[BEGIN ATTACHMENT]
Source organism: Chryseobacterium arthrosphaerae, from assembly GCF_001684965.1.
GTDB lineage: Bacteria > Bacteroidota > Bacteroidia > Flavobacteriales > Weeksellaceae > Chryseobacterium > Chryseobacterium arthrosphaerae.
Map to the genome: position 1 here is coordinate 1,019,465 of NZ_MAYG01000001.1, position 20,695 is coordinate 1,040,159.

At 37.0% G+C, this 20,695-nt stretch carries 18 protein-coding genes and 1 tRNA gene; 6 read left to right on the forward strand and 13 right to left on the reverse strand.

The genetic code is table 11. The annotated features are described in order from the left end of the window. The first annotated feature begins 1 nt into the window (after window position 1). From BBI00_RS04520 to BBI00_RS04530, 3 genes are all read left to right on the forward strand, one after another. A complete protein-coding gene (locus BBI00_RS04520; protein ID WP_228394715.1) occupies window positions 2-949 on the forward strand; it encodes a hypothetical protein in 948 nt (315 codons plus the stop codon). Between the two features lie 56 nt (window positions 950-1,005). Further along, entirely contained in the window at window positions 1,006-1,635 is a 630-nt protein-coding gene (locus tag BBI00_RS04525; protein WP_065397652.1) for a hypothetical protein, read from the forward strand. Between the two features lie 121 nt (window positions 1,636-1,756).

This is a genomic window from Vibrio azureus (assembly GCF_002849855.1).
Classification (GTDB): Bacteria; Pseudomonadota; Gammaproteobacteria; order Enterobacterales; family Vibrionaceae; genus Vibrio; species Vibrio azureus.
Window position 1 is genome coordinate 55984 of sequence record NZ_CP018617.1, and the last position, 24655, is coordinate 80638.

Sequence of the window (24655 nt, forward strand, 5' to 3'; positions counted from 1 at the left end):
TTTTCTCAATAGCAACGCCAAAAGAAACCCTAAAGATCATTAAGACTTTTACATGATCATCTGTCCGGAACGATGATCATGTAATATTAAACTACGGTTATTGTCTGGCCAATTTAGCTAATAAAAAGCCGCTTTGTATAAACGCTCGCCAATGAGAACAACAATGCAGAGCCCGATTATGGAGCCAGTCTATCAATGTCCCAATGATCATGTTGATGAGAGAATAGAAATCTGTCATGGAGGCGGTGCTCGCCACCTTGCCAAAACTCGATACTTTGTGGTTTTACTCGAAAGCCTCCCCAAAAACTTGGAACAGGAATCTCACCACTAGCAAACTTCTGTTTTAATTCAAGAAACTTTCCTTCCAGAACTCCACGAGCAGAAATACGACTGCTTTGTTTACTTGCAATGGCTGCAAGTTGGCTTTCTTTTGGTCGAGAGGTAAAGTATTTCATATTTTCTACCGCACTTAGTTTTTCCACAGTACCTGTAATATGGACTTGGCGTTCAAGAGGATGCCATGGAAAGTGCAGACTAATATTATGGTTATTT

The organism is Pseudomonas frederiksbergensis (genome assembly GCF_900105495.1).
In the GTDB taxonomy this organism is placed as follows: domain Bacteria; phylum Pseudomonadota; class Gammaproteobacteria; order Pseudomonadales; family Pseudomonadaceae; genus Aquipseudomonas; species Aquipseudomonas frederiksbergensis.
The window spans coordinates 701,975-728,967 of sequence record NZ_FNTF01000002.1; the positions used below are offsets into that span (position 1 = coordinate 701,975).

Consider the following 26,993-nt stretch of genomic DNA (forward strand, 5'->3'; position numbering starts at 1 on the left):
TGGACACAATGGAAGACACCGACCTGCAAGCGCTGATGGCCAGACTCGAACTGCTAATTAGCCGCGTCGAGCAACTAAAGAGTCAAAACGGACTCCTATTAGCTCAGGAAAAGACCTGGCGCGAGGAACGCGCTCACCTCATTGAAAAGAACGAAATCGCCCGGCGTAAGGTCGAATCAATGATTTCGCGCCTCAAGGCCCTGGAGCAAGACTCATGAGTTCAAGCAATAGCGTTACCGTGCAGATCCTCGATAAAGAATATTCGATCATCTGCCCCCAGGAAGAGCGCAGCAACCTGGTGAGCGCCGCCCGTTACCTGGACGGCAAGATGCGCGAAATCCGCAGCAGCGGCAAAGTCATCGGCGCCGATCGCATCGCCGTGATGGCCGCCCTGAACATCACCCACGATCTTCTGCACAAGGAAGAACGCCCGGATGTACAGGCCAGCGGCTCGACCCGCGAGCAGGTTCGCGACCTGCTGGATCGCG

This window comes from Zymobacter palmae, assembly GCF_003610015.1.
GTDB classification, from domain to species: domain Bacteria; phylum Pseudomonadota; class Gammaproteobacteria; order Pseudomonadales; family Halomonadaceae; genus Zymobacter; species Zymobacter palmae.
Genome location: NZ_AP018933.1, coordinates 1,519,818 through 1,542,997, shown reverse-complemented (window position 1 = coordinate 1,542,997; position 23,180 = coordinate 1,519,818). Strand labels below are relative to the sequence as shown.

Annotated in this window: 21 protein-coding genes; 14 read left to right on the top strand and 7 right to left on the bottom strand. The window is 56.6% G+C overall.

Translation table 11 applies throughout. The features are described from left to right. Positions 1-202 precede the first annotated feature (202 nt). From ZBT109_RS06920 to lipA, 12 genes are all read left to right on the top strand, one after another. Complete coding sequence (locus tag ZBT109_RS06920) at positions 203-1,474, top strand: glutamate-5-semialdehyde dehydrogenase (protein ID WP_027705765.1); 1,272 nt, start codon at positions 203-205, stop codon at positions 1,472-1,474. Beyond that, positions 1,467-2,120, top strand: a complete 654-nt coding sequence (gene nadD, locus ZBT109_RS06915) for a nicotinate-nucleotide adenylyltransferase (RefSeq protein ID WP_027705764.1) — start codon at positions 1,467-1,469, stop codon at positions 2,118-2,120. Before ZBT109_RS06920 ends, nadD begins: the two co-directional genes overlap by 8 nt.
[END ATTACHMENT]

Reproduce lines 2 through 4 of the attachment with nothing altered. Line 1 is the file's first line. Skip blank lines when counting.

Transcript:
GTDB lineage: Bacteria > Bacteroidota > Bacteroidia > Flavobacteriales > Weeksellaceae > Chryseobacterium > Chryseobacterium arthrosphaerae.
Map to the genome: position 1 here is coordinate 1,019,465 of NZ_MAYG01000001.1, position 20,695 is coordinate 1,040,159.

At 37.0% G+C, this 20,695-nt stretch carries 18 protein-coding genes and 1 tRNA gene; 6 read left to right on the forward strand and 13 right to left on the reverse strand.